Cattle Kate: A Novel
by Jana Bommersbach

Poison Pen Press, 2014. ISBN 978-1-464-20304-6.
Reviewed by Trilla Pando
Posted on 10/28/2014

Fiction: Mystery; Fiction: Historical

Lonely land, Wyoming toward the end of the 1800s, lonely and rough. It's a land full of stories. There are the ranchers claiming mile after mile to hold their ever-growing herds. Brave, wild men, almost always astride their almost-as-wild horses. And then there are the lonely homesteaders, not seeking miles but scant acres to build a home and raise a crop. There are not, however, many women.

Journalist Jana Bommersbach tells of two. There's the mild but stalwart Emma Watson, who leaves behind her Kansas family to seek her own land in Wyoming Territory. Plain and forthright, she works in a boarding house, making her legendary pies and saving and planning. Diligence pays off, she finally claims her 160 acres on Horse Creek. A good woman.

Then there's Cattle Kate. She's the opposite of Emma Watson—a floozy, and worse, she's a cattle thief. She's only getting what's coming to her when they string her up. A bad, bad woman.

But wait. These aren't two women—no, they are the same one. Emma sank into oblivion while Cattle Kate, who never really existed, entered the lore of the Territory until journalist Bommersbach, through meticulous research, made her discovery. Indeed, Emma was hanged; the charge was cattle rustling but the truth is that she refused to yield her few acres to the mighty ranchers. They wanted the water in Horse Creek. They would have the water in Horse Creek, no matter what it took to get it.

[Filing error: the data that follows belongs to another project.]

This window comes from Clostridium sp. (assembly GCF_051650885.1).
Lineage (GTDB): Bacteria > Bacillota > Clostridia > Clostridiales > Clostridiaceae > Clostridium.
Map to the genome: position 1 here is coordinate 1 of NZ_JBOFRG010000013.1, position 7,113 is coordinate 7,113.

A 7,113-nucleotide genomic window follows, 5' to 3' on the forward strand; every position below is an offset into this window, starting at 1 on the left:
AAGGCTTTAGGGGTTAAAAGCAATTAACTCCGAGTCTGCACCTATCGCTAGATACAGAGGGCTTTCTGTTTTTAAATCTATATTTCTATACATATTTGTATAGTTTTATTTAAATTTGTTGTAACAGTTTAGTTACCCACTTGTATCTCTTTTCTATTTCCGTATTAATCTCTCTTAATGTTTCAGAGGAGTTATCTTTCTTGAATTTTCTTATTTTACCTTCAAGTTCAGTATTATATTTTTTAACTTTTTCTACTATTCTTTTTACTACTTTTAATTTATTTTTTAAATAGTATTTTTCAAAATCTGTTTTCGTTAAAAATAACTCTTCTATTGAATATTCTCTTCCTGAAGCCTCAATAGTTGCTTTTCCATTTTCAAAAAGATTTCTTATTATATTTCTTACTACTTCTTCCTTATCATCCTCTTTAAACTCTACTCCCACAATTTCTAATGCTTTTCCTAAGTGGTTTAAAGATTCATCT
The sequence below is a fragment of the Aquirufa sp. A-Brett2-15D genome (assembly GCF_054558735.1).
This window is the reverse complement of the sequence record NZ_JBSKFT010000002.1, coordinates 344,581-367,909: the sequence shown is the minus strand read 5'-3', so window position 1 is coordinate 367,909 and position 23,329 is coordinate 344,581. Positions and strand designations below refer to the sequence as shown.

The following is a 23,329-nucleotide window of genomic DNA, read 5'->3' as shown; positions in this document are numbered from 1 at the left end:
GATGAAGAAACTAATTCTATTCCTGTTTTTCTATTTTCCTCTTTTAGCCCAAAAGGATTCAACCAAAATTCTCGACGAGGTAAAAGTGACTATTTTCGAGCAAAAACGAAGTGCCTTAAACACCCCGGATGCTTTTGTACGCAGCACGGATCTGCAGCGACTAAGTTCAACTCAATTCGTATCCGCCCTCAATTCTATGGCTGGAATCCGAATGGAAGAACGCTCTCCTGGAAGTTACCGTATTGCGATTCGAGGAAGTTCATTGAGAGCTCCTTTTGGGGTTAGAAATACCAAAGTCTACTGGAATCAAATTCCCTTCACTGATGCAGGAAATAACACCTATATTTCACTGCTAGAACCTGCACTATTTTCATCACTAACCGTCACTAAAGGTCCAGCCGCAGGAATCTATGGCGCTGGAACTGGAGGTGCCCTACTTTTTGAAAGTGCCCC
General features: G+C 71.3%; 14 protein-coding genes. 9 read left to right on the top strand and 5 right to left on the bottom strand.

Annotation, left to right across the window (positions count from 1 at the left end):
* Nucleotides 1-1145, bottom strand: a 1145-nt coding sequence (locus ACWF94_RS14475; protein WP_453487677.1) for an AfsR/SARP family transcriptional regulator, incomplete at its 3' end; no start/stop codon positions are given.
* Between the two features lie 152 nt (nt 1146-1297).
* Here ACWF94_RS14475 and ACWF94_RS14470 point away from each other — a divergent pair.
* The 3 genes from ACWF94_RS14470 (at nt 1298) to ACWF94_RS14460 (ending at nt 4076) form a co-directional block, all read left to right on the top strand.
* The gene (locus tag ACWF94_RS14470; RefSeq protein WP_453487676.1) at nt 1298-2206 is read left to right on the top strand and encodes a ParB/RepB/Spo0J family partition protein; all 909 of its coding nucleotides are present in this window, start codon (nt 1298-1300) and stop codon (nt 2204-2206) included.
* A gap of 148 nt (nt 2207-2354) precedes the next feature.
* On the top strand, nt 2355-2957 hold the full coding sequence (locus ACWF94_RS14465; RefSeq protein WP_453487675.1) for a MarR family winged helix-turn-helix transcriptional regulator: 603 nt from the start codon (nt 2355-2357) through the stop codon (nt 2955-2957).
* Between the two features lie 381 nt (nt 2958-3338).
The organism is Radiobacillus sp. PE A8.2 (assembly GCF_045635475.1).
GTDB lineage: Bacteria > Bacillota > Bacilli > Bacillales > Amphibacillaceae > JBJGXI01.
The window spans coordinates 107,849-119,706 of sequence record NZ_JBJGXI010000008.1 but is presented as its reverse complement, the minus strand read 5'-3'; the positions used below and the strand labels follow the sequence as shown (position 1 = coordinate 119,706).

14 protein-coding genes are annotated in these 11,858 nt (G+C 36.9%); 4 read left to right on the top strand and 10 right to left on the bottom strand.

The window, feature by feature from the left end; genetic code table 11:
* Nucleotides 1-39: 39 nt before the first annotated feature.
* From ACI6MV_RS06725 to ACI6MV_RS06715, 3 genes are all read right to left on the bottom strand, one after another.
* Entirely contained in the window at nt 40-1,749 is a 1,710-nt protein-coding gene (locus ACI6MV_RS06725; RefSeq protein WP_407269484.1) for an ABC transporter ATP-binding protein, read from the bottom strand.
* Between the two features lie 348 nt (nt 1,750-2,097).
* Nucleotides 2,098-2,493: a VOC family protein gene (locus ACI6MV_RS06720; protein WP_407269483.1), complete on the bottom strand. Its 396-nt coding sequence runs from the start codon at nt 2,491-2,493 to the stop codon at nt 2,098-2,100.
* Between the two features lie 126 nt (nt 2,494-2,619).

Bommersbach determined to tell the story as just that—a story, and has turned her research into a novel told mostly in the first person by Emma herself. While not interrupting the tale's flow, the extensive research shows through. Toward the end of the book are careful notes on each chapter, almost as fascinating as the story itself. The author also offers an extensive bibliography. Someone less interested in history and research can gallop through the book without their intrusion. For a history buff, the notes are as enticing as the novel.

This is a fine and well-told story. American history, western history needs more heroines, and Emma Watson certainly qualifies. Cattle Kate? I'm glad she's not exactly real.

Journalist Jana Bommersbach is the author of three previous books. Her work ranges from the true story of a notorious murderess to a children's book about a squirrel. She has won many prizes, including the Distinguished Service Award of the Arizona Press Club for lifetime achievement. She lives and continues to work in Phoenix. Visit her website.

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